Legislation authored by Senate Majority Leader Ellen M. Corbett (D-San Leandro) has passed the Senate Business, Professions and Economic Development Committee which requires pharmacists to use larger typeface in prescriptions and also to use the translated 'standard directions for use' in Spanish, Chinese, Vietnamese, Korean, and Russian on prescription labels, if requested.
By standardizing prescription drug labels, these will be more patient-centered, said Corbett, whose senate district represents Pleasanton.
The state senator said that a survey found that 60% of participants believed that larger or bolder print would make prescription labels easier to read. Her bill, SB 205, requires pharmacists to print specific items on a prescription label in at least 12 point, sans serif typeface to make it easier for patients to read.
"SB 205 is a patient-centered bill that prevents needless medication use errors by simply requiring pharmacists to print specific items on prescription labels in at least 12 point font," Corbett said. "Patients should not have to struggle to read their prescriptions since that critical information can clearly keep patients safe and potentially save their lives."
According to Corbett, the California Department on Aging reports that from 1990 to 2020, California's population over 60 years of age will increase by over 110%. Many seniors have expressed difficulty reading the current small print on their prescription labels and, for those who take multiple medications, their inability to read the label properly places them in serious danger. Medications that are taken incorrectly or mixed with other medications can cause dangerous reactions that can lead to injury and death.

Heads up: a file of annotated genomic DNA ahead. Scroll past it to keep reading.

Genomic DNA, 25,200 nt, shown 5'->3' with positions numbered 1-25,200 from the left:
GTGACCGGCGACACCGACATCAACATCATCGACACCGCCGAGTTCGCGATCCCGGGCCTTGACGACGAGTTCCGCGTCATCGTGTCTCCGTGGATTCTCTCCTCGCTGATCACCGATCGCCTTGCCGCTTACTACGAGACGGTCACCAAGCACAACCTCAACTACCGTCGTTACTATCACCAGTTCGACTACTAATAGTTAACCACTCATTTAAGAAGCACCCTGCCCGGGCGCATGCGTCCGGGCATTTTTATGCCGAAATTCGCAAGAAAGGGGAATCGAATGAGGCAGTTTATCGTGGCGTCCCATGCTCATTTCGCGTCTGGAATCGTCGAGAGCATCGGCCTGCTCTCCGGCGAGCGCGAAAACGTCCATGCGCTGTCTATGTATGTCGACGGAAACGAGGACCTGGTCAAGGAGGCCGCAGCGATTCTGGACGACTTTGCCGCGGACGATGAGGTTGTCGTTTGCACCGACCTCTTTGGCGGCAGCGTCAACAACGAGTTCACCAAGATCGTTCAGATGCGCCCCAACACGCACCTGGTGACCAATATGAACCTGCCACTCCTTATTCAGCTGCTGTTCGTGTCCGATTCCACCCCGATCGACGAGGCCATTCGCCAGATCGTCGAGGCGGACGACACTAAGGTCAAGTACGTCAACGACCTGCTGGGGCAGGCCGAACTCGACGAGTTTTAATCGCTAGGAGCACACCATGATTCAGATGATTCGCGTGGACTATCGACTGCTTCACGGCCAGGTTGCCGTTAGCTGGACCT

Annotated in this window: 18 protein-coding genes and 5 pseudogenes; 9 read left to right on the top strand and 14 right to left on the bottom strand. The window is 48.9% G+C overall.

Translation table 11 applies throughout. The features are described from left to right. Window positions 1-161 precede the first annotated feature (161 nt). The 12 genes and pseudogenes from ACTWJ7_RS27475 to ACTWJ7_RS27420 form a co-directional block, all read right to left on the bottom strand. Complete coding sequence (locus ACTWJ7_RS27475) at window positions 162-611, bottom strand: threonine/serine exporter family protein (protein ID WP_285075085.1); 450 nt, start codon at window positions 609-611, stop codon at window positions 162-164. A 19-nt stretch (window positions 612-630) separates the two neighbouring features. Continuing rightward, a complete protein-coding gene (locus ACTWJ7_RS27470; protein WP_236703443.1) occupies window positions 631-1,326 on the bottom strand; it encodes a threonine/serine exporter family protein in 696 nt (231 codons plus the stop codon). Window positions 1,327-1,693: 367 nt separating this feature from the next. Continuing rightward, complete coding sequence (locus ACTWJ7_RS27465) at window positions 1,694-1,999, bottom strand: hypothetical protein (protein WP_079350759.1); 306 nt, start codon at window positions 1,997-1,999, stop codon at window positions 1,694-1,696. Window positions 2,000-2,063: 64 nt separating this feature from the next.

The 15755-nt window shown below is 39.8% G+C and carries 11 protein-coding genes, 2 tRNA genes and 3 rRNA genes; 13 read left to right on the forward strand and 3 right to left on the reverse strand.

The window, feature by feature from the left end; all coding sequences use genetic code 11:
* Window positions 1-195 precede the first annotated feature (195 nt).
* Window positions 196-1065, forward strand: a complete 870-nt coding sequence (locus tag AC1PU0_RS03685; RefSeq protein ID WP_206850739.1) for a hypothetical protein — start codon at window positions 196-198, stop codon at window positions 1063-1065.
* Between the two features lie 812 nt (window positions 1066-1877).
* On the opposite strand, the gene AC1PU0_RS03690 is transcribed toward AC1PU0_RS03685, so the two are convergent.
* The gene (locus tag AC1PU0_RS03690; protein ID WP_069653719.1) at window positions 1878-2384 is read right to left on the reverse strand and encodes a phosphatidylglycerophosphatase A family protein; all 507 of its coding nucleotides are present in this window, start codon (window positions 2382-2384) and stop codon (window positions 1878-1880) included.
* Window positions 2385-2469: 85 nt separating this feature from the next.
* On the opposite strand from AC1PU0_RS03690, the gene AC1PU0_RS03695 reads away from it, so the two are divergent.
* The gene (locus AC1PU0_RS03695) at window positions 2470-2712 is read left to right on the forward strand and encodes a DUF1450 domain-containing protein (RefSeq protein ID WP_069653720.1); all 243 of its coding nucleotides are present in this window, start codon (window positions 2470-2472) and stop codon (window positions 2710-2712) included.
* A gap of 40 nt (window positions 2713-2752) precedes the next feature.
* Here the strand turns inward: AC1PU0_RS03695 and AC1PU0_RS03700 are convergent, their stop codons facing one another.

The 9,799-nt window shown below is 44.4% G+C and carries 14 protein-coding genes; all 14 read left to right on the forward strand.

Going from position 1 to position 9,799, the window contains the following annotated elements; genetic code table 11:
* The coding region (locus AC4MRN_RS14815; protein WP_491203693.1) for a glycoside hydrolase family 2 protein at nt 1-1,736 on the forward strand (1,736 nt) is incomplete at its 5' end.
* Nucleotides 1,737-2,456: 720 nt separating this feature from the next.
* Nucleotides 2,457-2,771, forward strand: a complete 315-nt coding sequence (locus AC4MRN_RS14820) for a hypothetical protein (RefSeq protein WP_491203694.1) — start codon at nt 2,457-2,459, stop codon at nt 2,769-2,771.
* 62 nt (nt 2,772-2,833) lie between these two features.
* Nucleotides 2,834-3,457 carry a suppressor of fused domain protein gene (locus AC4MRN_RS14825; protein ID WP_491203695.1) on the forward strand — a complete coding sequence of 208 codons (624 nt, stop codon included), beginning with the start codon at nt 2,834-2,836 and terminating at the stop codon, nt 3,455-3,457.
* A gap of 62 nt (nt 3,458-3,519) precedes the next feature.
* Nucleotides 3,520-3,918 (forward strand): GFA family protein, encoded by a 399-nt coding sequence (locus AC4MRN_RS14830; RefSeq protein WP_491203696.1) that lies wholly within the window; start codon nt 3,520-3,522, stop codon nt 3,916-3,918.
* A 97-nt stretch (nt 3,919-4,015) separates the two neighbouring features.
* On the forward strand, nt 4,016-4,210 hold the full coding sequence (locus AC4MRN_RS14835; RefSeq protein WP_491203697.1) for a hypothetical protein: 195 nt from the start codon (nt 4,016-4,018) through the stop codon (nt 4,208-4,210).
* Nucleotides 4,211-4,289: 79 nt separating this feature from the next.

The Translated Prescription Label bill (SB 204), which also received the committee's endorsement Monday, was sponsored by the California Pan-Ethnic Health Network. It requires pharmacists to use the translated 'standard directions for use' currently available on the Board of Pharmacy's Web site.
"SB 204 is primarily meant to ensure that the increasing number of limited English proficient Californians can read and understand their prescriptions, thereby minimizing the potential of accidental misuse and even death," Corbett said.
"Clearly, if a prescription label is written in a language other than one that an individual can understand, the potential for accidental poisoning rises dramatically," she explained. "It is safer and more cost-effective to prevent this harm in the first place."